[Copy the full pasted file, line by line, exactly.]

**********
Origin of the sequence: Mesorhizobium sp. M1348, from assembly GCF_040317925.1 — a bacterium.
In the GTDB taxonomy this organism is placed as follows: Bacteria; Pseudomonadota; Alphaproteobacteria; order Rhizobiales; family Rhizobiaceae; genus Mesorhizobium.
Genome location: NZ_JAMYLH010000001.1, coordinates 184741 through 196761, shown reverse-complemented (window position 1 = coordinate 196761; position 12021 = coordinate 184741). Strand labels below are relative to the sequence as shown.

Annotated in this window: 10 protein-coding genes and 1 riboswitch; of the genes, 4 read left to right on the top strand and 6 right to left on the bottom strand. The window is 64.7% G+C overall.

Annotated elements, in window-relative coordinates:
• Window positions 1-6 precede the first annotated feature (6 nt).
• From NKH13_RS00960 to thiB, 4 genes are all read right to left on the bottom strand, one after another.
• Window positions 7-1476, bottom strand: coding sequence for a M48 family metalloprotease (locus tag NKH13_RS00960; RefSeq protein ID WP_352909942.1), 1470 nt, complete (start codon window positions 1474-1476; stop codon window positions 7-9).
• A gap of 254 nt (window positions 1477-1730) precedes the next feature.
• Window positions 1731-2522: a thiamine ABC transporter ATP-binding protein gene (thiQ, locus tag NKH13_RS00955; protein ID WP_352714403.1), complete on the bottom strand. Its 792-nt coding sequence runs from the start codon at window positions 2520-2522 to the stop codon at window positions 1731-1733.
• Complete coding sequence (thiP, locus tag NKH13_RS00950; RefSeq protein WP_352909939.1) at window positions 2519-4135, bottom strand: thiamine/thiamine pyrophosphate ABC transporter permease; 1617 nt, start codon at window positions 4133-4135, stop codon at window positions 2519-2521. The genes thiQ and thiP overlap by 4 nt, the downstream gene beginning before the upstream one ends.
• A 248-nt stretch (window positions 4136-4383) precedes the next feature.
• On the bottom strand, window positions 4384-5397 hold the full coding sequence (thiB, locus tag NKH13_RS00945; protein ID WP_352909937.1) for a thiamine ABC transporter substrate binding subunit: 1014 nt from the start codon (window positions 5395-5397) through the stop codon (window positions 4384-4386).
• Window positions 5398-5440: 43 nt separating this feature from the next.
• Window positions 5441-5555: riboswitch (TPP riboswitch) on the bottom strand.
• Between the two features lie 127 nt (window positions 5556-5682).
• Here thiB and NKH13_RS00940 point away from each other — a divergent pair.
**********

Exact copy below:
Origin of the sequence: Mesorhizobium sp. M1348, from assembly GCF_040317925.1 — a bacterium.
In the GTDB taxonomy this organism is placed as follows: Bacteria; Pseudomonadota; Alphaproteobacteria; order Rhizobiales; family Rhizobiaceae; genus Mesorhizobium.
Genome location: NZ_JAMYLH010000001.1, coordinates 184741 through 196761, shown reverse-complemented (window position 1 = coordinate 196761; position 12021 = coordinate 184741). Strand labels below are relative to the sequence as shown.

Annotated in this window: 10 protein-coding genes and 1 riboswitch; of the genes, 4 read left to right on the top strand and 6 right to left on the bottom strand. The window is 64.7% G+C overall.

Annotated elements, in window-relative coordinates:
• Window positions 1-6 precede the first annotated feature (6 nt).
• From NKH13_RS00960 to thiB, 4 genes are all read right to left on the bottom strand, one after another.
• Window positions 7-1476, bottom strand: coding sequence for a M48 family metalloprotease (locus tag NKH13_RS00960; RefSeq protein ID WP_352909942.1), 1470 nt, complete (start codon window positions 1474-1476; stop codon window positions 7-9).
• A gap of 254 nt (window positions 1477-1730) precedes the next feature.
• Window positions 1731-2522: a thiamine ABC transporter ATP-binding protein gene (thiQ, locus tag NKH13_RS00955; protein ID WP_352714403.1), complete on the bottom strand. Its 792-nt coding sequence runs from the start codon at window positions 2520-2522 to the stop codon at window positions 1731-1733.
• Complete coding sequence (thiP, locus tag NKH13_RS00950; RefSeq protein WP_352909939.1) at window positions 2519-4135, bottom strand: thiamine/thiamine pyrophosphate ABC transporter permease; 1617 nt, start codon at window positions 4133-4135, stop codon at window positions 2519-2521. The genes thiQ and thiP overlap by 4 nt, the downstream gene beginning before the upstream one ends.
• A 248-nt stretch (window positions 4136-4383) precedes the next feature.
• On the bottom strand, window positions 4384-5397 hold the full coding sequence (thiB, locus tag NKH13_RS00945; protein ID WP_352909937.1) for a thiamine ABC transporter substrate binding subunit: 1014 nt from the start codon (window positions 5395-5397) through the stop codon (window positions 4384-4386).
• Window positions 5398-5440: 43 nt separating this feature from the next.
• Window positions 5441-5555: riboswitch (TPP riboswitch) on the bottom strand.
• Between the two features lie 127 nt (window positions 5556-5682).
• Here thiB and NKH13_RS00940 point away from each other — a divergent pair.